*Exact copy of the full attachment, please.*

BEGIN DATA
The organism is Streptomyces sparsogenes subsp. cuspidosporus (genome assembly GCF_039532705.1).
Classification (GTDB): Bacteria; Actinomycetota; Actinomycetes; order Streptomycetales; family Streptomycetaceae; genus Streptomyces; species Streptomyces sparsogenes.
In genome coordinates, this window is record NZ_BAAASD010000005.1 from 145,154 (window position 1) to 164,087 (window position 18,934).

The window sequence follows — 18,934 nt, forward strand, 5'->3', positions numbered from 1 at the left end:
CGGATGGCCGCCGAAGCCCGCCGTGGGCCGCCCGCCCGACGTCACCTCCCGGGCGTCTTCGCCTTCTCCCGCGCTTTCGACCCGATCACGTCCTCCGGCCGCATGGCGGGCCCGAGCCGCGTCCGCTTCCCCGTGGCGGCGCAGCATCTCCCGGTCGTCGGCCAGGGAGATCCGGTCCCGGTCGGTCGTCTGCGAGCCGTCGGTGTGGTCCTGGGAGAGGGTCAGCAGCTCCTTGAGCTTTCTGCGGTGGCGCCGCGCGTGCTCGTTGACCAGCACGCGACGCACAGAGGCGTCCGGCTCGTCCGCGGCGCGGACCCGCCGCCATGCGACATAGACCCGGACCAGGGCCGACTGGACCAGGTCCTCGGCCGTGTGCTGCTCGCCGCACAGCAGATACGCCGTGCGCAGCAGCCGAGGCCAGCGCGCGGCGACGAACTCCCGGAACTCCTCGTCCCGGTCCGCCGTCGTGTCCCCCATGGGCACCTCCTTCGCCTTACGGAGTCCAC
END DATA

The organism is Streptomyces sparsogenes subsp. cuspidosporus (genome assembly GCF_039532705.1).
Classification (GTDB): Bacteria; Actinomycetota; Actinomycetes; order Streptomycetales; family Streptomycetaceae; genus Streptomyces; species Streptomyces sparsogenes.
In genome coordinates, this window is record NZ_BAAASD010000005.1 from 145,154 (window position 1) to 164,087 (window position 18,934).

The window sequence follows — 18,934 nt, forward strand, 5'->3', positions numbered from 1 at the left end:
CGGATGGCCGCCGAAGCCCGCCGTGGGCCGCCCGCCCGACGTCACCTCCCGGGCGTCTTCGCCTTCTCCCGCGCTTTCGACCCGATCACGTCCTCCGGCCGCATGGCGGGCCCGAGCCGCGTCCGCTTCCCCGTGGCGGCGCAGCATCTCCCGGTCGTCGGCCAGGGAGATCCGGTCCCGGTCGGTCGTCTGCGAGCCGTCGGTGTGGTCCTGGGAGAGGGTCAGCAGCTCCTTGAGCTTTCTGCGGTGGCGCCGCGCGTGCTCGTTGACCAGCACGCGACGCACAGAGGCGTCCGGCTCGTCCGCGGCGCGGACCCGCCGCCATGCGACATAGACCCGGACCAGGGCCGACTGGACCAGGTCCTCGGCCGTGTGCTGCTCGCCGCACAGCAGATACGCCGTGCGCAGCAGCCGAGGCCAGCGCGCGGCGACGAACTCCCGGAACTCCTCGTCCCGGTCCGCCGTCGTGTCCCCCATGGGCACCTCCTTCGCCTTACGGAGTCCAC